The Great Baseball Revolt: The Rise and Fall of the 1890 Players League

The Great Baseball Revolt: The Rise and Fall of the 1890 Players League

The Great Baseball Revolt: The Rise and Fall of the 1890 Players League

The Great Baseball Revolt: The Rise and Fall of the 1890 Players League

Synopsis

First and only player-led challenge to a pro sports league.

The Players League, formed in 1890, was a short-lived professional baseball league controlled and owned in part by the players themselves, a response to the National League's salary cap and "reserve rule," which bound players for life to one particular team. Led by John Montgomery Ward, the Players League was a star-studded group that included most of the best players of the National League, who bolted not only to gain control of their wages but also to share ownership of the teams.
Lasting only a year, the league impacted both the professional sports and the labor politics of athletes and non athletes alike. The Great Baseball Revolt is a historic overview of the rise and fall of the Players League, which fielded teams in Boston, Brooklyn, Buffalo, Chicago, Cleveland, New York, Philadelphia, and Pittsburgh. Though it marketeditself as a working-class league, the players were underfunded and had to turn to wealthy capitalists for much of their startup costs, including the new ballparks. It was in this context that the league intersected with the organized labor movement, and in many ways challenged its claim to be by and for the people.
In its only season, the Players League outdrew the National League infan attendance. But when the National League overinflated its numbers and profits, the Players League backers pulled out. The Great Baseball Revolt brings to life a compelling cast of characters and a mostly forgotten but important time in professional sports when labor politics affected both athletes and nonathletes.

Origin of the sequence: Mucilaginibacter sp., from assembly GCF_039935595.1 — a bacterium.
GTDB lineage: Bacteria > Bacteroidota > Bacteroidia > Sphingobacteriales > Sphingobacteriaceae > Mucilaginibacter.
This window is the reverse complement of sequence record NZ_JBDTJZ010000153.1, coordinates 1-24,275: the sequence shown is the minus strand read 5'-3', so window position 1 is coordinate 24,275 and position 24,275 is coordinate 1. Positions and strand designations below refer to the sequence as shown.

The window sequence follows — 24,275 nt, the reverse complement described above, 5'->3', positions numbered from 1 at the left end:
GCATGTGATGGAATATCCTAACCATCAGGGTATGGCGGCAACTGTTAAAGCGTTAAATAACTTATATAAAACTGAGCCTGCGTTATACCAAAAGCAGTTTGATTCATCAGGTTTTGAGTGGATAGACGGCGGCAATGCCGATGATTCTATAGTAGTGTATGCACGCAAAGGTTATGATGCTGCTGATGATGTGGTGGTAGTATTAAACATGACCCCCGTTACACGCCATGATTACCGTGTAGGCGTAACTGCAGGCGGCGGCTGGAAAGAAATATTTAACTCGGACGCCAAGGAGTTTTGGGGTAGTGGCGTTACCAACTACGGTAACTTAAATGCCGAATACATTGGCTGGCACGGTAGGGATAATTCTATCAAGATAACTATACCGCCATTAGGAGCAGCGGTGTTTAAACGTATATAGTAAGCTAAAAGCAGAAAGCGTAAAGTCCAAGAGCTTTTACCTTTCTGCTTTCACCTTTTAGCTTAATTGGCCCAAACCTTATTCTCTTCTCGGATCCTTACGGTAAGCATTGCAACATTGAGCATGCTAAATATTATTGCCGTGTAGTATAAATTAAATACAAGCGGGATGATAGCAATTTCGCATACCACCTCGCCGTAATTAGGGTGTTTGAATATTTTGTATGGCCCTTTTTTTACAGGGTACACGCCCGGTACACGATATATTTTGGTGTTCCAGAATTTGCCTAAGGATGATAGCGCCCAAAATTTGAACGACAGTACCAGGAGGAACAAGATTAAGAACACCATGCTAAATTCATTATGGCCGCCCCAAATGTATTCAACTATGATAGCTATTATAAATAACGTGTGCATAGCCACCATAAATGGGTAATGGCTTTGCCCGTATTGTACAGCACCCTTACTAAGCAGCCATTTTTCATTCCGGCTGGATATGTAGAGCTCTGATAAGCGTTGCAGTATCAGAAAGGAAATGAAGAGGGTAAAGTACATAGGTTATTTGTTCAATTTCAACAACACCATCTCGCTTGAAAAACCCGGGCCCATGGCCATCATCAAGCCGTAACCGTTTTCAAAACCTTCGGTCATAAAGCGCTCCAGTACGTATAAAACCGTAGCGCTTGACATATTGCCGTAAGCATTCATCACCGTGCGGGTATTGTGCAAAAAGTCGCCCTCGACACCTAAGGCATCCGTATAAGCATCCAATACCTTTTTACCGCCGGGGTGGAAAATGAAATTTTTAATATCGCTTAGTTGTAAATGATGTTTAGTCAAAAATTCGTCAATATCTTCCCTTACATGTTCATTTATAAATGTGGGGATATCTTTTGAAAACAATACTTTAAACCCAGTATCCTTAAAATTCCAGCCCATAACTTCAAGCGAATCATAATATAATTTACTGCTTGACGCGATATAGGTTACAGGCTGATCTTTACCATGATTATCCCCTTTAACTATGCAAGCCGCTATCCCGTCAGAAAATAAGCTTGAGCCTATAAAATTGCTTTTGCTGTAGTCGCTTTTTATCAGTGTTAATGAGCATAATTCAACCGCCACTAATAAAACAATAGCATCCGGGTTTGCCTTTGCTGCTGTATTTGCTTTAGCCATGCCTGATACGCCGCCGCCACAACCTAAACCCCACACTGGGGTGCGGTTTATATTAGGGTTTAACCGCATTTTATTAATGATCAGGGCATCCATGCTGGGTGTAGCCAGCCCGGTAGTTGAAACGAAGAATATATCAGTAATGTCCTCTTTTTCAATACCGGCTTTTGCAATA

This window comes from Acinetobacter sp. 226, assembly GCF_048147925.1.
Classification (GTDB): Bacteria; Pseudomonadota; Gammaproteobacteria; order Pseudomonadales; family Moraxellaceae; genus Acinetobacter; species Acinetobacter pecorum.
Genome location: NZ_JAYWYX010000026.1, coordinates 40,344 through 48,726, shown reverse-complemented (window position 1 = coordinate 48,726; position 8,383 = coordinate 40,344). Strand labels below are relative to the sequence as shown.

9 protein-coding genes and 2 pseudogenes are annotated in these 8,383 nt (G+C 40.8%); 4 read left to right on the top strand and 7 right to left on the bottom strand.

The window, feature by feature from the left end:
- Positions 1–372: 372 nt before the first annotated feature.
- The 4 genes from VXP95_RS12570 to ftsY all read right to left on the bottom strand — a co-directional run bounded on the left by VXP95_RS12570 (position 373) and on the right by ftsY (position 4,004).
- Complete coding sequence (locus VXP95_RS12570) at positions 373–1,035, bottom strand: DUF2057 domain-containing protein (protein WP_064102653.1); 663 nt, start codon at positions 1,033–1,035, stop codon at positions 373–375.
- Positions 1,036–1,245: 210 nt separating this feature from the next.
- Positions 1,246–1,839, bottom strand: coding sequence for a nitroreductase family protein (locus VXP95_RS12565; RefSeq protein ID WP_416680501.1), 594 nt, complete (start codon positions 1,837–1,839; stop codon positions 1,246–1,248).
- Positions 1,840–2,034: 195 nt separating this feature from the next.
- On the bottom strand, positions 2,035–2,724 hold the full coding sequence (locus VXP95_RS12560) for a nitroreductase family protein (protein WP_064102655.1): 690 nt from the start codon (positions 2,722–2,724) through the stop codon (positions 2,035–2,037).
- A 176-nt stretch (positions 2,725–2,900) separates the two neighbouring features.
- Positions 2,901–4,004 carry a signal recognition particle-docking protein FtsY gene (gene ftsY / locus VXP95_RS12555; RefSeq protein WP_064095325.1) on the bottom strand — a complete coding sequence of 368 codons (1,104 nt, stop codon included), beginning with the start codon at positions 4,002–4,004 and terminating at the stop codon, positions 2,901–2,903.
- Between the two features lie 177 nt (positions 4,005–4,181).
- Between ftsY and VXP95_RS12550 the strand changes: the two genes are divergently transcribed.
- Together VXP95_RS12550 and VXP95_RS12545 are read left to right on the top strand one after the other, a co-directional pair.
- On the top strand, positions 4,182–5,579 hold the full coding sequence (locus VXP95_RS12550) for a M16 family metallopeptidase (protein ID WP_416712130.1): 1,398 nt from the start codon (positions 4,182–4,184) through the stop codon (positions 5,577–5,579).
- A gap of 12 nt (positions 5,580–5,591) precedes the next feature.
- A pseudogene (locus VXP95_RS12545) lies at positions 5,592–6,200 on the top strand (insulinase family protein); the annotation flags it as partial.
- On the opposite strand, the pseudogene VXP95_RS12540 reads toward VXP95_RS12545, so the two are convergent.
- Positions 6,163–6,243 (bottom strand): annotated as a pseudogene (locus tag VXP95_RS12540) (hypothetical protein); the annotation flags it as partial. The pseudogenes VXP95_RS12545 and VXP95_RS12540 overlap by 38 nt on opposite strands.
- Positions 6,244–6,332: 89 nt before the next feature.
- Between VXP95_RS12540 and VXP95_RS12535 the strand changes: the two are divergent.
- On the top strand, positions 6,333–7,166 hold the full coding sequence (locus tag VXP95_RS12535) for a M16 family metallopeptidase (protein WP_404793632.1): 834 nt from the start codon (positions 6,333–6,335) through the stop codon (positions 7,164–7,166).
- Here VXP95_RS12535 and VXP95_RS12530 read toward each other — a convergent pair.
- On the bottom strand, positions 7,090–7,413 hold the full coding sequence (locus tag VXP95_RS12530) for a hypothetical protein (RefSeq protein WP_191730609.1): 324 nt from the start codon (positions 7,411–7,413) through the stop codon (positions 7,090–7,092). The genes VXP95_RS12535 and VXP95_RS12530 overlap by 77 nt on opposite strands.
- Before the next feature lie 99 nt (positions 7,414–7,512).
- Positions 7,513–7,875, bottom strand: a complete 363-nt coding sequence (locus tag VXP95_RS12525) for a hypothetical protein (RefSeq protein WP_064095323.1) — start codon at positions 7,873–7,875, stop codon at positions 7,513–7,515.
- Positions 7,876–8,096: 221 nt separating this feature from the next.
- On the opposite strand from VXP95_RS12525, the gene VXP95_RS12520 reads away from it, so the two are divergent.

Excerpt

The celebrity trial of the year began with great anticipation on the morning of January 9, 1890. At the Supreme Court of New York on Chambers Street in downtown Manhattan, hundreds of baseball fans and reporters crowded in and around the second courtroom. the New York Giants, of the National League, were suing their star shortstop, John Ward, for allegedly violating the so-called reserve clause of his contract. Ward was refusing to play for the Giants in the upcoming 1890 season, choosing instead to play for a new Brooklyn team, in a league that he and several other members of the Brotherhood of Professional Base Ball Players were forming themselves. the Players League, as it was to be called, would challenge the National League for dominance over the newly expanding markets for professional baseball. Unlike the National League, which featured an autocratic style of governance by team owners over their players, the Players League would be at least partially owned and controlled by the players themselves. Most significantly, the rival league would abolish the reserve rule, which inextricably bound nearly all players, not just Ward, to their respective clubs for the duration of their playing careers. “The movement,” Ward had explained, “is an experiment on our part to have the men who do the work participate in the profits of the pastime.”

After Ward was seated, accompanied by his friend and fellow ballplayer Ned Hanlon and his lawyer, John Howland, the Giants’ chief . . .

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